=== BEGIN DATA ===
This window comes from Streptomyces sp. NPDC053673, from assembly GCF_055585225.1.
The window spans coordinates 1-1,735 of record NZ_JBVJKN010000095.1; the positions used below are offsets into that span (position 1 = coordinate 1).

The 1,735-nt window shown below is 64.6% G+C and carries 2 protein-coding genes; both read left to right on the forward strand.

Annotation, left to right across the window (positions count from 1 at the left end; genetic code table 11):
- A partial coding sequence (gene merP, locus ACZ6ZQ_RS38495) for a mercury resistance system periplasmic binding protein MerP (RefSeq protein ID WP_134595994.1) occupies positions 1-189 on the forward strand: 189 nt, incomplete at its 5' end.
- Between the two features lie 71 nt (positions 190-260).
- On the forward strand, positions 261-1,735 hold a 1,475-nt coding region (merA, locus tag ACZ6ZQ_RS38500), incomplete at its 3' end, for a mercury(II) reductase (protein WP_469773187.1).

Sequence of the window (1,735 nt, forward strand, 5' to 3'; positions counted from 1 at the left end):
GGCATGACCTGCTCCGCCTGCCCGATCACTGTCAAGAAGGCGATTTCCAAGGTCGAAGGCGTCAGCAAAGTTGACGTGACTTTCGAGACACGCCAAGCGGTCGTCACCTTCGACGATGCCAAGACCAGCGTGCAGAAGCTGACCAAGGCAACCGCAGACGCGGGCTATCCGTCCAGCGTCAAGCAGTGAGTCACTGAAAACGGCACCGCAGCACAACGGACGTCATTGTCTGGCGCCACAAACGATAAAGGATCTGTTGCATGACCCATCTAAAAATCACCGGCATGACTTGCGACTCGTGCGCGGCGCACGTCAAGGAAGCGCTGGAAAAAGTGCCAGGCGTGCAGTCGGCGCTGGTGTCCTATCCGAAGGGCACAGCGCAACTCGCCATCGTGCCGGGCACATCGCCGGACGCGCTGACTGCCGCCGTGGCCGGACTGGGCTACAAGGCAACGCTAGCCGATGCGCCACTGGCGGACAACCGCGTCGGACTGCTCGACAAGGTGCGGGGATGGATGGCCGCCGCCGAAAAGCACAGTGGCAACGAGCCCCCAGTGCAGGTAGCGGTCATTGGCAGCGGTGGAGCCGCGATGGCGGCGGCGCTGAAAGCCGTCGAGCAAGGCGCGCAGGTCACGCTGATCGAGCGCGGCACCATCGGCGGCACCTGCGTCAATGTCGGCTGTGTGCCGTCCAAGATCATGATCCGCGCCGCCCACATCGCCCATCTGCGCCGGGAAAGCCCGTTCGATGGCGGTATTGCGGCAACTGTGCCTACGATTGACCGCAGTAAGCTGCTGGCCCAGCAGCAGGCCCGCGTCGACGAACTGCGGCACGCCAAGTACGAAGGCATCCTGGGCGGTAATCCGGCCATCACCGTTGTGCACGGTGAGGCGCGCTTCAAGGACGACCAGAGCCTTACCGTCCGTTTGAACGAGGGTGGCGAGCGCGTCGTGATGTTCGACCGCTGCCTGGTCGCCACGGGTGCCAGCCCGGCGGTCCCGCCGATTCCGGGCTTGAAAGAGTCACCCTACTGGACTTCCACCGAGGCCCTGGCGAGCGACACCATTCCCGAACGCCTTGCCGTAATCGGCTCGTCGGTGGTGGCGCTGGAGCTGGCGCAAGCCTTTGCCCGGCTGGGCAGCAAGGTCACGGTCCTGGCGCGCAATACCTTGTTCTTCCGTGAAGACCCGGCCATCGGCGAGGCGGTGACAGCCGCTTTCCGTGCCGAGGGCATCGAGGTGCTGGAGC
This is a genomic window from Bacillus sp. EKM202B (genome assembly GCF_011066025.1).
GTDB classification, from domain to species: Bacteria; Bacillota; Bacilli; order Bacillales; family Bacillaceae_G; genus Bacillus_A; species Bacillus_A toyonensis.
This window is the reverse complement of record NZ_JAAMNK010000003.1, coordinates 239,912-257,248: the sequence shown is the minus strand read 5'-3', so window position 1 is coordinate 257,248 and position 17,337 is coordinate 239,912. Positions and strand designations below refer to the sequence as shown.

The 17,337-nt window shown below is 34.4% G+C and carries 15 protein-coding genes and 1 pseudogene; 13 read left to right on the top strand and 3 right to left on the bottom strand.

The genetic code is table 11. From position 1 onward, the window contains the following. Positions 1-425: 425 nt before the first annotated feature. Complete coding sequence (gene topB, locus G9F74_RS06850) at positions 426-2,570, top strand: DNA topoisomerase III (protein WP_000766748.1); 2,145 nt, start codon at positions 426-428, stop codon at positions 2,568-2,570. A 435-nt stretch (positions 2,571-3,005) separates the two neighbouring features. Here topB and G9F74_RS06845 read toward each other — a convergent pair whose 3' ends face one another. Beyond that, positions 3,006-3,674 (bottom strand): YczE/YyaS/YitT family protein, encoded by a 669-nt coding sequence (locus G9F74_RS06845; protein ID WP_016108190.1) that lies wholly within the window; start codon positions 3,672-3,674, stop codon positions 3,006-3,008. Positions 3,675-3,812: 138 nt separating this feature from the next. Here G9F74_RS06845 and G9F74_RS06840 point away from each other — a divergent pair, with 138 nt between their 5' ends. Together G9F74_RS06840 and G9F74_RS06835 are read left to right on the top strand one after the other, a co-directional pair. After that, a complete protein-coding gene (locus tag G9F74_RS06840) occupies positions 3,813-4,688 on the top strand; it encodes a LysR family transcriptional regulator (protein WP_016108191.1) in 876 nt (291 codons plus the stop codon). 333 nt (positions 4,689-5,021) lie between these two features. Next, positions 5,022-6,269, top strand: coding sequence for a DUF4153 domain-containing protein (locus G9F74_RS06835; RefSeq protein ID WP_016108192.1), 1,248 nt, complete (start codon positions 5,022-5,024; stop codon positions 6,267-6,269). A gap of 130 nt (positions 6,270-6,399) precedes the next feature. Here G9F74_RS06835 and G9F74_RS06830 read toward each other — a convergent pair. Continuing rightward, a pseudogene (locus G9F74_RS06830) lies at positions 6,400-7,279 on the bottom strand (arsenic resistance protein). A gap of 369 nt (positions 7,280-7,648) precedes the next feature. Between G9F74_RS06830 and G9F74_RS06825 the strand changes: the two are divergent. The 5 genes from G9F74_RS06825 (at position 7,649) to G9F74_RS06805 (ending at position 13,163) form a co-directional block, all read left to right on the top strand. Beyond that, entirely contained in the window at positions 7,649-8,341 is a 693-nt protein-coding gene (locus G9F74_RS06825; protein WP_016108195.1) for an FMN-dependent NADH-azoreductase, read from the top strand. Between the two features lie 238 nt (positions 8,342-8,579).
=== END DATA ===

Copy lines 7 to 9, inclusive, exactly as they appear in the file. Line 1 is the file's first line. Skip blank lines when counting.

- On the forward strand, positions 261-1,735 hold a 1,475-nt coding region (merA, locus tag ACZ6ZQ_RS38500), incomplete at its 3' end, for a mercury(II) reductase (protein WP_469773187.1).

Sequence of the window (1,735 nt, forward strand, 5' to 3'; positions counted from 1 at the left end):
GGCATGACCTGCTCCGCCTGCCCGATCACTGTCAAGAAGGCGATTTCCAAGGTCGAAGGCGTCAGCAAAGTTGACGTGACTTTCGAGACACGCCAAGCGGTCGTCACCTTCGACGATGCCAAGACCAGCGTGCAGAAGCTGACCAAGGCAACCGCAGACGCGGGCTATCCGTCCAGCGTCAAGCAGTGAGTCACTGAAAACGGCACCGCAGCACAACGGACGTCATTGTCTGGCGCCACAAACGATAAAGGATCTGTTGCATGACCCATCTAAAAATCACCGGCATGACTTGCGACTCGTGCGCGGCGCACGTCAAGGAAGCGCTGGAAAAAGTGCCAGGCGTGCAGTCGGCGCTGGTGTCCTATCCGAAGGGCACAGCGCAACTCGCCATCGTGCCGGGCACATCGCCGGACGCGCTGACTGCCGCCGTGGCCGGACTGGGCTACAAGGCAACGCTAGCCGATGCGCCACTGGCGGACAACCGCGTCGGACTGCTCGACAAGGTGCGGGGATGGATGGCCGCCGCCGAAAAGCACAGTGGCAACGAGCCCCCAGTGCAGGTAGCGGTCATTGGCAGCGGTGGAGCCGCGATGGCGGCGGCGCTGAAAGCCGTCGAGCAAGGCGCGCAGGTCACGCTGATCGAGCGCGGCACCATCGGCGGCACCTGCGTCAATGTCGGCTGTGTGCCGTCCAAGATCATGATCCGCGCCGCCCACATCGCCCATCTGCGCCGGGAAAGCCCGTTCGATGGCGGTATTGCGGCAACTGTGCCTACGATTGACCGCAGTAAGCTGCTGGCCCAGCAGCAGGCCCGCGTCGACGAACTGCGGCACGCCAAGTACGAAGGCATCCTGGGCGGTAATCCGGCCATCACCGTTGTGCACGGTGAGGCGCGCTTCAAGGACGACCAGAGCCTTACCGTCCGTTTGAACGAGGGTGGCGAGCGCGTCGTGATGTTCGACCGCTGCCTGGTCGCCACGGGTGCCAGCCCGGCGGTCCCGCCGATTCCGGGCTTGAAAGAGTCACCCTACTGGACTTCCACCGAGGCCCTGGCGAGCGACACCATTCCCGAACGCCTTGCCGTAATCGGCTCGTCGGTGGTGGCGCTGGAGCTGGCGCAAGCCTTTGCCCGGCTGGGCAGCAAGGTCACGGTCCTGGCGCGCAATACCTTGTTCTTCCGTGAAGACCCGGCCATCGGCGAGGCGGTGACAGCCGCTTTCCGTGCCGAGGGCATCGAGGTGCTGGAGC